19th century ivory netsuke carved as inu-bariko - a papier-mâché box in a shape of a simplified dog. Opens to reveal a carved bar inside the upper part that serves as himotoshi. Nicely carved, great smiling face, black ink highlights, gold lacquering to the top of the lower part, pleasant wear and patina. Signed GYOKUBUN on the bottom - the artist is listed on p. 423 of NETSUKE & INRO ARTISTS AND HOW TO READ THEIR SIGNATURES by George Lazarnick. Length 1 5/16 inches.
19th century Asakusa school staghorn netsuke of obihasami type carved with character KEI meaning LAW. The hooks at the top and bottom of the piece go around the edges of obi - a sash holding a kimono. Excellent clever and subtle piece typical of Asakusa school, warm patina, darker porous areas as is usual with staghorn. Signed MASAYUKI in square reserve on the back - the artist is listed on p. 747 of NETSUKE & INRO ARTISTS AND HOW TO READ THEIR SIGNATURES by George Lazarnick. Length 4 inches ...click for details
Rather unusual 19th century marine ivory okimono of a huge toad, 2 different species of frogs, a snake and a monkey. Rather unusual grouping, probably illustrates some Japanese proverb or a story: an inscription in irregular reserve on the bottom translates character by character as “value / ten / one / ten thousand”, and is either a reference to the same proverb, or an indication of a high value of the object. Extremely well carved, superb faces and different textures of the creatures. Old age ...click for details
19th century ivory netsuke of a chestnut containing a landscape with a boat, and a fisherman pulling his net out of shallow water under a gnarled pine tree. Nice quiet carving with beautiful patina, excellent staining and pleasant patina. Signed MUNENOBU on the bottom - for the discussion of the artist see NETSUKE & INRO ARTISTS AND HOW TO READ THEIR SIGNATURES by George Lazarnick, p. 1339. Length 1 9/16 inches.
19th century ivory netsuke of an acorn on a branch with leaves on top of a pile of chestnuts. Superbly executed elegant piece in Japanese taste, great naturalistic carving - see the carved crack in the skin of one chestnut, beautiful surface textures, himotoshi formed by a stem on the bottom. Excellent staining, wonderful mellow patina and beautiful wear consistent with age. Length 1 1/4 inches.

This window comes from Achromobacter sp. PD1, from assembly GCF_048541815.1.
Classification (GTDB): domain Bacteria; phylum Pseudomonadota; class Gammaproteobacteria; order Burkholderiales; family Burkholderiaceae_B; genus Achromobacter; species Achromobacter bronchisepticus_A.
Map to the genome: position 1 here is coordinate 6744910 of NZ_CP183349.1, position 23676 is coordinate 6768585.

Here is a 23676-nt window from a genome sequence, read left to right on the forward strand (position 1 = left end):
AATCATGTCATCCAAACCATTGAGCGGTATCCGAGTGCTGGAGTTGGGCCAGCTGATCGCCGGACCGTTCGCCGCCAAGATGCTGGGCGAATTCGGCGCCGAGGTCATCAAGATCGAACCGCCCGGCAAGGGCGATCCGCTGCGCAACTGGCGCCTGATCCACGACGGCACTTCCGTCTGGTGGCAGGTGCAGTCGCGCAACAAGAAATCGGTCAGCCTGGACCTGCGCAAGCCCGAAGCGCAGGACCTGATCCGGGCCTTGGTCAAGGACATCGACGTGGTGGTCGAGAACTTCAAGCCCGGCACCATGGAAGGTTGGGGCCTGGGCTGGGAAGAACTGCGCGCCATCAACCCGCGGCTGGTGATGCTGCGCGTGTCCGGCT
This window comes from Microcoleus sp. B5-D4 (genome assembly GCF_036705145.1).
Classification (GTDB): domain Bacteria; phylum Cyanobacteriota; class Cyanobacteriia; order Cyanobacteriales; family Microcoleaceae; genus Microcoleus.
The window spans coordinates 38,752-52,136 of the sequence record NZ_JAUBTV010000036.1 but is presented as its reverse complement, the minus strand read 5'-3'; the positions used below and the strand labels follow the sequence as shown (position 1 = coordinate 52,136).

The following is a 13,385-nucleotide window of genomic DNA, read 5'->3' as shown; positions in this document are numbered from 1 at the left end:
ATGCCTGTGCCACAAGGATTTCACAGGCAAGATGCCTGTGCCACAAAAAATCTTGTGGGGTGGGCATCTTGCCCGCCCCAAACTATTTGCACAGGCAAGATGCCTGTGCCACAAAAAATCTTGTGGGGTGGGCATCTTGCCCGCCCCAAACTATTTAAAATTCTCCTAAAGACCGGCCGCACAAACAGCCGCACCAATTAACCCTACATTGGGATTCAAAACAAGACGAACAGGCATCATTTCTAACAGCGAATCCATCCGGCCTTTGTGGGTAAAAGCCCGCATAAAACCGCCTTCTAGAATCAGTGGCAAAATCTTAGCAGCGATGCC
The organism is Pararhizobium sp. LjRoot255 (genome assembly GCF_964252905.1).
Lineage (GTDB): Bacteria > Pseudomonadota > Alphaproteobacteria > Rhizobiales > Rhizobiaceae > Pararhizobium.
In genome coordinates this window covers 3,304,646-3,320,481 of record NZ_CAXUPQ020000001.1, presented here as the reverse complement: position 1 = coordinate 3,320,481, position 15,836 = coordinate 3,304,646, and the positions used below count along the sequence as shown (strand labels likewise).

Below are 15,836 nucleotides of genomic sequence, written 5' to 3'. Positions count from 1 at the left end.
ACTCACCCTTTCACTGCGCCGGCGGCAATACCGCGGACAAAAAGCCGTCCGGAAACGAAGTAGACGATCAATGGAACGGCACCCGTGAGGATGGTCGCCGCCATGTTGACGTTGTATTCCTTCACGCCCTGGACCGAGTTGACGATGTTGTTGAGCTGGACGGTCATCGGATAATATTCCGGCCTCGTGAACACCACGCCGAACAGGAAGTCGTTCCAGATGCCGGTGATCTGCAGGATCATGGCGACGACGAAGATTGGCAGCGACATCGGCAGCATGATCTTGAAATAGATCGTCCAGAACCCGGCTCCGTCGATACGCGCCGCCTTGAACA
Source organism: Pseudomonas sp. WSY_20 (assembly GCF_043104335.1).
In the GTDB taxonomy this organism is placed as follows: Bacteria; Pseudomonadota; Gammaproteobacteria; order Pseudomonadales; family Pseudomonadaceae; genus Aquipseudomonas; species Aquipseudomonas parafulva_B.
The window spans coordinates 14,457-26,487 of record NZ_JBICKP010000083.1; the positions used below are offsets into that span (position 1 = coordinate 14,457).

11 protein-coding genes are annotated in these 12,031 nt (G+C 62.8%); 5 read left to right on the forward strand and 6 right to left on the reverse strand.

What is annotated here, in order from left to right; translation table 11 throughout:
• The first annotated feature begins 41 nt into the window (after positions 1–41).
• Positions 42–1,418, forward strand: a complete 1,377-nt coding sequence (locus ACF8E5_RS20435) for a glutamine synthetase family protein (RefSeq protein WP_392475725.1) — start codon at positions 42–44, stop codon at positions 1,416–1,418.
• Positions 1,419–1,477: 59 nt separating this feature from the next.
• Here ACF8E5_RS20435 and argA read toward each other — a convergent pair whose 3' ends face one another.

19th century ivory okimono style netsuke of a group of five horses in different attitudes. Somehow the netsuke conveys the relationships in the group. Superb quality carving - see the faces, manes, legs and hooves of the creatures, perfect depiction of volumes and muscles. Beautiful patina on a very good quality material, himotoshi is formed by the signature plaque on the bottom. Signed TOMONOBU - for information on this excellent artist from Tomochika school see NETSUKE & INRO ARTISTS AND H ...click for details
19th century ivory netsuke of one seated and one standing samurai, the latter holding a boy at his shoulder. All are wearing formal headgear, and most probably the boy represents a young Emperor or a hero. Superbly carved, great faces, elaborate hair and clothing arrangement and excellent textile patterns. Wonderful wear consistent with age. Signed CHUICHI on the bottom - the artist is listed on p. 348 of NETSUKE & INRO ARTISTS AND HOW TO READ THEIR SIGNATURES by George Lazarnick. Height 1 1 ...click for details
19th century ivory netsuke carved as a toy cat with its tail forming a loop on its back for hanging. Unusual netsuke subject, nice depiction of fabric patterns, eyes are double inlaid with mother of pearl and horn, very pleasant patina. Height 1 inch.
Late Meiji - early Taisho ivory netsuke of Daikoku seated next to his mallet, and a rat climbing onto his shoulder. Daikoku is one of the 7 Gods of Good Fortune - that of abundance and of rice - and the rats are associated with him - where there is a lot of rice, there are rats. Very nicely carved, great miling face, black in highlights, beautifully depicted textile patterns, pleasant patina. Signed GYOKUZAN on the bottom - for information on the artist see NETSUKE & INRO ARTISTS AND HOW TO R ...click for details
19th century Japanese set of tobakoire (tobacco box), staghorn ojime bead and wooden kiseruzutsu (tobacco pipe holder), all connected by silk cord. Tobakoire is carved in a form of Zen Buddhism patriarch Daruma enveloped in his monastic robe. The face of the figure can be moved out to reveal a cavity used for storing shredded tobacco. The body of the figure is carved out of soft kiri wood, the face is boxwood, eyes are inlaid with yellowish glass, pupils are drilled from the back of inlays and p ...click for details